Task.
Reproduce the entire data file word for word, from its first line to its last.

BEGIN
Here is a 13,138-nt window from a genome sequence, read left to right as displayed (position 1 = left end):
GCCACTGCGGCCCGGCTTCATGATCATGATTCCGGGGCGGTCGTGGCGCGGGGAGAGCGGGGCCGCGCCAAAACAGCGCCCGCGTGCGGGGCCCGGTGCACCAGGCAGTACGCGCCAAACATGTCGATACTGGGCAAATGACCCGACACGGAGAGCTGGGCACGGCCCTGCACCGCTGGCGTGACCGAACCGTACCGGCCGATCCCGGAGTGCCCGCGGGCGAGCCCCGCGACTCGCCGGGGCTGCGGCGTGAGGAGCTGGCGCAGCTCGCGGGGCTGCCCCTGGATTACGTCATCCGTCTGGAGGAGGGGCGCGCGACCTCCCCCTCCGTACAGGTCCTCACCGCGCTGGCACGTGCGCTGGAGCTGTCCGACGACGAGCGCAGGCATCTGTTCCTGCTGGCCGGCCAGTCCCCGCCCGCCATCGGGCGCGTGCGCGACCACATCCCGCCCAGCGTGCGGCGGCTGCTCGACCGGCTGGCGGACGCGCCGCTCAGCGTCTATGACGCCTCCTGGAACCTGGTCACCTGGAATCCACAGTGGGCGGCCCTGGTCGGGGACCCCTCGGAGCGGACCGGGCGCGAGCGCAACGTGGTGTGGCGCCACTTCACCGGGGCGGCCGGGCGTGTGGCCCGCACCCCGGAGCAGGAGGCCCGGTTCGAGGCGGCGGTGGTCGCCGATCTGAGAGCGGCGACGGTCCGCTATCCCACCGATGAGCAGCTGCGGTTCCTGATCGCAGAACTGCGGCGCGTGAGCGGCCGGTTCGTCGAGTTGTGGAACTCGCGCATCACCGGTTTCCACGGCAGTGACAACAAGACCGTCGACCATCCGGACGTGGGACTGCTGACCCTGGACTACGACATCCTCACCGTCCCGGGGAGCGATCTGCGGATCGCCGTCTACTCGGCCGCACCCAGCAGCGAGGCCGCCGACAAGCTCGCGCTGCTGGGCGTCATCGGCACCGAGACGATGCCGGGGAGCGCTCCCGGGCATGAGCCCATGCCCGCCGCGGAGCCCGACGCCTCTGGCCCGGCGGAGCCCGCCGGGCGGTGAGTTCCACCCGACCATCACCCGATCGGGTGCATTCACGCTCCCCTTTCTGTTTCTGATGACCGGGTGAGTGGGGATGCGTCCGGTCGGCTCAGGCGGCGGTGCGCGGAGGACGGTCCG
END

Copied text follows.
Here is a 13,138-nt window from a genome sequence, read left to right as displayed (position 1 = left end):
GCCACTGCGGCCCGGCTTCATGATCATGATTCCGGGGCGGTCGTGGCGCGGGGAGAGCGGGGCCGCGCCAAAACAGCGCCCGCGTGCGGGGCCCGGTGCACCAGGCAGTACGCGCCAAACATGTCGATACTGGGCAAATGACCCGACACGGAGAGCTGGGCACGGCCCTGCACCGCTGGCGTGACCGAACCGTACCGGCCGATCCCGGAGTGCCCGCGGGCGAGCCCCGCGACTCGCCGGGGCTGCGGCGTGAGGAGCTGGCGCAGCTCGCGGGGCTGCCCCTGGATTACGTCATCCGTCTGGAGGAGGGGCGCGCGACCTCCCCCTCCGTACAGGTCCTCACCGCGCTGGCACGTGCGCTGGAGCTGTCCGACGACGAGCGCAGGCATCTGTTCCTGCTGGCCGGCCAGTCCCCGCCCGCCATCGGGCGCGTGCGCGACCACATCCCGCCCAGCGTGCGGCGGCTGCTCGACCGGCTGGCGGACGCGCCGCTCAGCGTCTATGACGCCTCCTGGAACCTGGTCACCTGGAATCCACAGTGGGCGGCCCTGGTCGGGGACCCCTCGGAGCGGACCGGGCGCGAGCGCAACGTGGTGTGGCGCCACTTCACCGGGGCGGCCGGGCGTGTGGCCCGCACCCCGGAGCAGGAGGCCCGGTTCGAGGCGGCGGTGGTCGCCGATCTGAGAGCGGCGACGGTCCGCTATCCCACCGATGAGCAGCTGCGGTTCCTGATCGCAGAACTGCGGCGCGTGAGCGGCCGGTTCGTCGAGTTGTGGAACTCGCGCATCACCGGTTTCCACGGCAGTGACAACAAGACCGTCGACCATCCGGACGTGGGACTGCTGACCCTGGACTACGACATCCTCACCGTCCCGGGGAGCGATCTGCGGATCGCCGTCTACTCGGCCGCACCCAGCAGCGAGGCCGCCGACAAGCTCGCGCTGCTGGGCGTCATCGGCACCGAGACGATGCCGGGGAGCGCTCCCGGGCATGAGCCCATGCCCGCCGCGGAGCCCGACGCCTCTGGCCCGGCGGAGCCCGCCGGGCGGTGAGTTCCACCCGACCATCACCCGATCGGGTGCATTCACGCTCCCCTTTCTGTTTCTGATGACCGGGTGAGTGGGGATGCGTCCGGTCGGCTCAGGCGGCGGTGCGCGGAGGACGGTCCG